Less than week after Donald Trump carried nearly every county in her district during the Republican presidential primary, U.S. Rep. Renee Ellmers, R-N.C., met with the billionaire businessman and said she is supporting the party’s front-runner in his bid for the presidency.
She’s the first woman in Congress to endorse Trump for president.
Ellmers, from Dunn, N.C., and other Republican lawmakers had lunch with Trump for more than an hour on Monday afternoon in Washington, D.C. After the meeting, she told McClatchy she was moved by Trump’s performance in last week’s North Carolina GOP primary.
Monday’s meeting in the nation’s capital came as Trump seeks to win over some party leaders who have so far not endorsed anyone in the presidential race but who have said they will support whoever becomes the GOP nominee.
“I wasn’t there first either – I wasn’t sure (initially) what to think of him as a candidate,” Ellmers said of Trump, who also spoke in Washington on Monday to AIPAC, the American Israel Public Affairs Committee.
But, she says she believes she and Trump have something in common: an appeal to voters who want to elect political outsiders. Ellmers ran as a tea party Republican candidate in 2010 when she was first elected.
“I know exactly how he’s feeling, and I understand totally the way he’s being treated,” she said, adding that many lawmakers in Washington aren’t accepting of outsider candidates or those not established in politics.
“I wasn’t part of the usual path that most elected officials take. ... That’s what I see in Donald Trump,” Ellmers said. Voters, she added, aren’t looking for “politically correct” or perfect and polished politicians this year.
Monday’s meeting with Trump and a few other GOP members of Congress was positive, Ellmers said.
The meeting, she said, included confidential talks about the presidential race and political issues. She declined to offer specifics about the conversation.
Ellmers voted for Trump in last Tuesday’s North Carolina primary, she said, doing so after hearing from voters about their support for him.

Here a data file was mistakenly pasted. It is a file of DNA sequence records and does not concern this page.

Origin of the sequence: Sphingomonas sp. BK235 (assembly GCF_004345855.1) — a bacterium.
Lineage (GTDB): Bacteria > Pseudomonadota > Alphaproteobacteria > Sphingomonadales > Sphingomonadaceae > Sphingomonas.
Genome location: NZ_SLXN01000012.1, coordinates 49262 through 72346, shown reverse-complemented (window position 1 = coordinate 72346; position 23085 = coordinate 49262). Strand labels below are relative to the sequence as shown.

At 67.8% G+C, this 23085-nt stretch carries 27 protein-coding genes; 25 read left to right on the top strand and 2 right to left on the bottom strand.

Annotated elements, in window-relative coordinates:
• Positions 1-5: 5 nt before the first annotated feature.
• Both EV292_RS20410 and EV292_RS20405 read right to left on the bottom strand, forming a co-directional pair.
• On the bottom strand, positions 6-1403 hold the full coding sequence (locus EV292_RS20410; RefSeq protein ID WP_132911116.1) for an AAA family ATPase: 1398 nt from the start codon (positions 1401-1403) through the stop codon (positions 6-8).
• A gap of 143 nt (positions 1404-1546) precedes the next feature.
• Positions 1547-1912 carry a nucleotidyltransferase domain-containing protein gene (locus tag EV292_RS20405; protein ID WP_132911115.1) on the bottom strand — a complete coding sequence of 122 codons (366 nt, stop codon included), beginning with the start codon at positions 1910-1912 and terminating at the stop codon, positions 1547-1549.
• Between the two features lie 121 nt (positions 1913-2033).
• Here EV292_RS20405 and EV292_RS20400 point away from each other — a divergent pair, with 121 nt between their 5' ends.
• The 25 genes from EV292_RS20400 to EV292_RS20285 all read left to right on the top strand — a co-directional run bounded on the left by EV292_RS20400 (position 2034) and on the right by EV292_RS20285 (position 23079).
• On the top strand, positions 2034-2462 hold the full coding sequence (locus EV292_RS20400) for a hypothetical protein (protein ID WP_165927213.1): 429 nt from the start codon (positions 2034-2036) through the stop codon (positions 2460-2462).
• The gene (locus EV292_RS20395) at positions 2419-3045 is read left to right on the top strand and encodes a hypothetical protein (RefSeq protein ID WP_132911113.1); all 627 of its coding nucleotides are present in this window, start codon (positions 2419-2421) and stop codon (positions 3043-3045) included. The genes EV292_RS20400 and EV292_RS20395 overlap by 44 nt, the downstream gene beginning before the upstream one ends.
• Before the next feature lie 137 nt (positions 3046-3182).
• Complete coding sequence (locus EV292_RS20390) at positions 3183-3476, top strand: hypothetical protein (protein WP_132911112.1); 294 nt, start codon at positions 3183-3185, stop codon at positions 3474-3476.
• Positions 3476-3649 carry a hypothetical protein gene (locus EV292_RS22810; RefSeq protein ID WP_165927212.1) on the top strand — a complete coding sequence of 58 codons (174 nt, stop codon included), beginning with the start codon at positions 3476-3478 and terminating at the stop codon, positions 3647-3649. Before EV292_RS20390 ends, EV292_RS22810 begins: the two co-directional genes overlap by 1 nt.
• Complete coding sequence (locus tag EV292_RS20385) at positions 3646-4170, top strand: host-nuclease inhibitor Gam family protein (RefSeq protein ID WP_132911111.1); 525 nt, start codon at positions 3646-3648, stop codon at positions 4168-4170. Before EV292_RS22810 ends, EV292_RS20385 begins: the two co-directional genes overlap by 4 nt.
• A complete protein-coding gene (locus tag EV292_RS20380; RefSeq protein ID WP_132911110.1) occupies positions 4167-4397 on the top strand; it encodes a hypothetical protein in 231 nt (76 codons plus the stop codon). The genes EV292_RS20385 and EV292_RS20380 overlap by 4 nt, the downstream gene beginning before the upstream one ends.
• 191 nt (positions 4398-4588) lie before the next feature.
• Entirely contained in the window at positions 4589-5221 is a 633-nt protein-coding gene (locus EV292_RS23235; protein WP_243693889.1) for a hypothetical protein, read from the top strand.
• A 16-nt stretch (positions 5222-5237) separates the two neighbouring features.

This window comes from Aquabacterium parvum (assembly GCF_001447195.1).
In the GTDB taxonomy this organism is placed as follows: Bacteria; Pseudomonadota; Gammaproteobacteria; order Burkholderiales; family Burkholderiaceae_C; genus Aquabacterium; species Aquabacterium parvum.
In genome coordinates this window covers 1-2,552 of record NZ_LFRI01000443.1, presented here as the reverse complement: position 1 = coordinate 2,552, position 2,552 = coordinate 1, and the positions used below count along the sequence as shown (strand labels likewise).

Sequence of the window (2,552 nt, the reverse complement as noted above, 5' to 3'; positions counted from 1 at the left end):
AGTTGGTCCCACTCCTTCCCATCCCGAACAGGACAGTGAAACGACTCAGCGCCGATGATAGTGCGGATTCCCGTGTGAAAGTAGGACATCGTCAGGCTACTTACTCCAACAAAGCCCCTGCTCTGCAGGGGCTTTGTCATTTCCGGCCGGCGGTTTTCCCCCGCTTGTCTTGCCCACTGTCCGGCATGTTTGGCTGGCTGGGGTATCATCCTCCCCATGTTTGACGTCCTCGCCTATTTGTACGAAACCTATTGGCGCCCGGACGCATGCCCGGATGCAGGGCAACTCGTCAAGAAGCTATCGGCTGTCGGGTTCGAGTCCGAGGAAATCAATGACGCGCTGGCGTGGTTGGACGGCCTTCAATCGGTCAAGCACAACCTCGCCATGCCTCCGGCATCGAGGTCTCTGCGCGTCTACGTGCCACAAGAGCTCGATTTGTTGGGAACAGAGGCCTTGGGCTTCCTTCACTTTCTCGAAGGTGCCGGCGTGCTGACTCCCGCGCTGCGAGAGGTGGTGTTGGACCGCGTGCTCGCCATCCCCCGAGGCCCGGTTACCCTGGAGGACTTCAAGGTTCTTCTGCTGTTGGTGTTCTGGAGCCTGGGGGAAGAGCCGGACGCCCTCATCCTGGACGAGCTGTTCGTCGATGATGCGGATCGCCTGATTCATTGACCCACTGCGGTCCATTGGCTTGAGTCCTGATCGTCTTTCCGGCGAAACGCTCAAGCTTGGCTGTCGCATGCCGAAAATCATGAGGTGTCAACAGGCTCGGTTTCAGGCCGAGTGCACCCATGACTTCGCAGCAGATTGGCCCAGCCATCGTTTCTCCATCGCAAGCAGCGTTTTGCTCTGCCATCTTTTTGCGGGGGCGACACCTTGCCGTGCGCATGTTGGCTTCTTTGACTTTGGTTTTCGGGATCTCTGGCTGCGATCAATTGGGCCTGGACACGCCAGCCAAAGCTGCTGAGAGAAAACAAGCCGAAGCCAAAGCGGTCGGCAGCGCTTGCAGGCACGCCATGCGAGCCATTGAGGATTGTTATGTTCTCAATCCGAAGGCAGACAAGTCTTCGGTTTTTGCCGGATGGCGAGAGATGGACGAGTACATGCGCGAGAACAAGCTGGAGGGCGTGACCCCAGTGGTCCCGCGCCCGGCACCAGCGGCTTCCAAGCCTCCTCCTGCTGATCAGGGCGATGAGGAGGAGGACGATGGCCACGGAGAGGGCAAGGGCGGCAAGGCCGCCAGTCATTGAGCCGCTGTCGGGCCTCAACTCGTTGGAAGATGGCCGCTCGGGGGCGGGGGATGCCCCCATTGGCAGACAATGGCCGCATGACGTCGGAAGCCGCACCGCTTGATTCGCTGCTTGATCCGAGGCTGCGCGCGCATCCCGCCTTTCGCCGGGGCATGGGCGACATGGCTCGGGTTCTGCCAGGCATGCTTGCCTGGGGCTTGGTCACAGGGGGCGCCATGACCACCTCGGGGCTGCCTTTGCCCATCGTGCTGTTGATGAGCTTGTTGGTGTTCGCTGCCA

“That was really the reason I ended up voting for him myself. ... I listened to what they were saying,” she said.
Trump’s Washington visit may help others in her party publicly support him, Ellmers said.
“I do believe that Mr. Trump is turning the corner,” she said, adding that a contested convention would be a mistake for Republicans.
Voters “would feel that their vote and their support has been completely disregarded.”
Ellmers is currently seeking a fourth term in Congress. She faces multiple primary challengers – including from U.S. Rep. George Holding, who is currently representing the 13th Congressional District. Holding plans to run against Ellmers in the 2nd. A legal challenge of North Carolina’s gerrymandered districts led to redistricting last month and Holding’s 13th was moved to another part of the state.
With her own election to focus on this year, Ellmers said she’s not sure she’ll hit the campaign trail with Trump but said she wants to support him however she can.
Whether North Carolina voters in Ellmers’ district will take her endorsement of Trump into consideration when casting votes for Congress is yet unknown, she said.
“I have certainly gotten a positive response from people back home, so I’m certainly expecting that,” she said, adding that she’s never endorsed in a presidential race so she isn’t sure what the impact could be.
“I guess I’ll have to see how this plays out,” she said. “I’ve never done this before. I have no way of gauging.”